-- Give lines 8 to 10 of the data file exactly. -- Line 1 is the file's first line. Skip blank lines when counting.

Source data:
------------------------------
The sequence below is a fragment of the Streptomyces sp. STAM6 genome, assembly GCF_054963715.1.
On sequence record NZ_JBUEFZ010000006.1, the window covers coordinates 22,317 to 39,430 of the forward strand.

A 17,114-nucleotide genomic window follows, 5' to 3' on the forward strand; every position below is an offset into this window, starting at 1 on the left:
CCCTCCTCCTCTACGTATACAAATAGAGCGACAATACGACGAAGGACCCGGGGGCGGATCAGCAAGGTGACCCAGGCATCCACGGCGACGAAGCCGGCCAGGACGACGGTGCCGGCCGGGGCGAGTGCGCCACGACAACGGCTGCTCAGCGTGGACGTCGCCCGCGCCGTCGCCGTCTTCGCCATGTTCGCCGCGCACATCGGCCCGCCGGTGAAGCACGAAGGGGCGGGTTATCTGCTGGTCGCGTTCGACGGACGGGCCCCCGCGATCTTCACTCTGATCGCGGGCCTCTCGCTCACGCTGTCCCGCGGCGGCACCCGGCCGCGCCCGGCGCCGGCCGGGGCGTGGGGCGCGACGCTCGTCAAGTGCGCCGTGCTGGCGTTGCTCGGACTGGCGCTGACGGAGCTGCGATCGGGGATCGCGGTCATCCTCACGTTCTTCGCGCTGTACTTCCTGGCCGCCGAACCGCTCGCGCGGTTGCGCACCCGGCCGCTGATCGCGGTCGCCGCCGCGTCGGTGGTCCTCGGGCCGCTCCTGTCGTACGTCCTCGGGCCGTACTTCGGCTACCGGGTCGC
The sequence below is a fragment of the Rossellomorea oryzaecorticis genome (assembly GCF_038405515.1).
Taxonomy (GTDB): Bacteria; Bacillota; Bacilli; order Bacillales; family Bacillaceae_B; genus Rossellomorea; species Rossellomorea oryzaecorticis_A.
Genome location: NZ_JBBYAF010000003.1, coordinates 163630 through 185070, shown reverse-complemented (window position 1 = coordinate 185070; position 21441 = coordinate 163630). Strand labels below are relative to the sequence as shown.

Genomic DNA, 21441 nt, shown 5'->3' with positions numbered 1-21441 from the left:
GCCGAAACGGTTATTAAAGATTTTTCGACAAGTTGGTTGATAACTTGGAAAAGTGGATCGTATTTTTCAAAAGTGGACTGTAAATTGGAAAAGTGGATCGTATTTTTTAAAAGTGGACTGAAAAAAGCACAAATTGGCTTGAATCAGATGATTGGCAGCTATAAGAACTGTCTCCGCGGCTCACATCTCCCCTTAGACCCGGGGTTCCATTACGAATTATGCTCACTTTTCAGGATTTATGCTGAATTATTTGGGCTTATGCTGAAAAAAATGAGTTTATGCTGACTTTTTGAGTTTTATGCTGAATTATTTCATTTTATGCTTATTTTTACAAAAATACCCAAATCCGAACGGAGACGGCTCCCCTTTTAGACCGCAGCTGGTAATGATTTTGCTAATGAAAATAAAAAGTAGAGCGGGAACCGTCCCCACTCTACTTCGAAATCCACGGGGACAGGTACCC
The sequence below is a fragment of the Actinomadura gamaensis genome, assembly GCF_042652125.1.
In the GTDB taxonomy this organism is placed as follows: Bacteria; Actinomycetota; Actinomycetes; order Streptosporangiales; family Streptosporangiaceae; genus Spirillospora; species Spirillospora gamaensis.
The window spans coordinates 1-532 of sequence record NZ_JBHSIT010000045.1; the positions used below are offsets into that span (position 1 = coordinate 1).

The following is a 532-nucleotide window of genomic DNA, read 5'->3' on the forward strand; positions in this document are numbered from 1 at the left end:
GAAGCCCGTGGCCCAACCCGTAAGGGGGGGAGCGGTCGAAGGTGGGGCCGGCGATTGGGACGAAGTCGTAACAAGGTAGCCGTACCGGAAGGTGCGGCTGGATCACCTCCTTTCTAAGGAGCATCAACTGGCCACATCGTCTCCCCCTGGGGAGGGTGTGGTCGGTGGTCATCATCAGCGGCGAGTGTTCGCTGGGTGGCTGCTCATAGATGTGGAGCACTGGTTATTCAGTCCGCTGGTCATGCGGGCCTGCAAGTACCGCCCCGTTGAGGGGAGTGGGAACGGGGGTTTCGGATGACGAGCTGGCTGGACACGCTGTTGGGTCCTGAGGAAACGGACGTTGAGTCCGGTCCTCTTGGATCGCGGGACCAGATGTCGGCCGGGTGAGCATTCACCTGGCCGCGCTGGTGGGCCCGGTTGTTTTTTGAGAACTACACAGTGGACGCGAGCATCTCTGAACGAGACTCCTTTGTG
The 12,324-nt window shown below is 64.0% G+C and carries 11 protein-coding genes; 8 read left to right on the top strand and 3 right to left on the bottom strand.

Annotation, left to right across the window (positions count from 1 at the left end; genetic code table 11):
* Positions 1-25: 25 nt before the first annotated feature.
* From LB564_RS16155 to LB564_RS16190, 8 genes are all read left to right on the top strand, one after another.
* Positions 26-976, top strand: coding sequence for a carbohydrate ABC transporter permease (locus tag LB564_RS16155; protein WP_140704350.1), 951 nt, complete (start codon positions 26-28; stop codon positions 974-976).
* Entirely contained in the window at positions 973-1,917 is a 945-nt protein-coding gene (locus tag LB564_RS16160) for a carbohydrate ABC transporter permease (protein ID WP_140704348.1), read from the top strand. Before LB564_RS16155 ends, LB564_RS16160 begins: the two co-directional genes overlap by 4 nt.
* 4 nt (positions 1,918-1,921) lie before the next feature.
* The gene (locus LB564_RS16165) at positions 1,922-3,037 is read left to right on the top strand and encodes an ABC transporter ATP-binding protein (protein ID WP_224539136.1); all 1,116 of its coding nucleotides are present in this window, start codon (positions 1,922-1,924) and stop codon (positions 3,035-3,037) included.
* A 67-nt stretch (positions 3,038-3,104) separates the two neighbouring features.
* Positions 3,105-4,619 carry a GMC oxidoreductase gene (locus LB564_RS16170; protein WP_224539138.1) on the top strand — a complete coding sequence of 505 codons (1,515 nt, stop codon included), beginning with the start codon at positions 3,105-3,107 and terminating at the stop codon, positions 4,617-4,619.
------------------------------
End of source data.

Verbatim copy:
Genomic DNA, 21441 nt, shown 5'->3' with positions numbered 1-21441 from the left:
GCCGAAACGGTTATTAAAGATTTTTCGACAAGTTGGTTGATAACTTGGAAAAGTGGATCGTATTTTTCAAAAGTGGACTGTAAATTGGAAAAGTGGATCGTATTTTTTAAAAGTGGACTGAAAAAAGCACAAATTGGCTTGAATCAGATGATTGGCAGCTATAAGAACTGTCTCCGCGGCTCACATCTCCCCTTAGACCCGGGGTTCCATTACGAATTATGCTCACTTTTCAGGATTTATGCTGAATTATTTGGGCTTATGCTGAAAAAAATGAGTTTATGCTGACTTTTTGAGTTTTATGCTGAATTATTTCATTTTATGCTTATTTTTACAAAAATACCCAAATCCGAACGGAGACGGCTCCCCTTTTAGACCGCAGCTGGTAATGATTTTGCTAATGAAAATAAAAAGTAGAGCGGGAACCGTCCCCACTCTACTTCGAAATCCACGGGGACAGGTACCC
The sequence below is a fragment of the Actinomadura gamaensis genome, assembly GCF_042652125.1.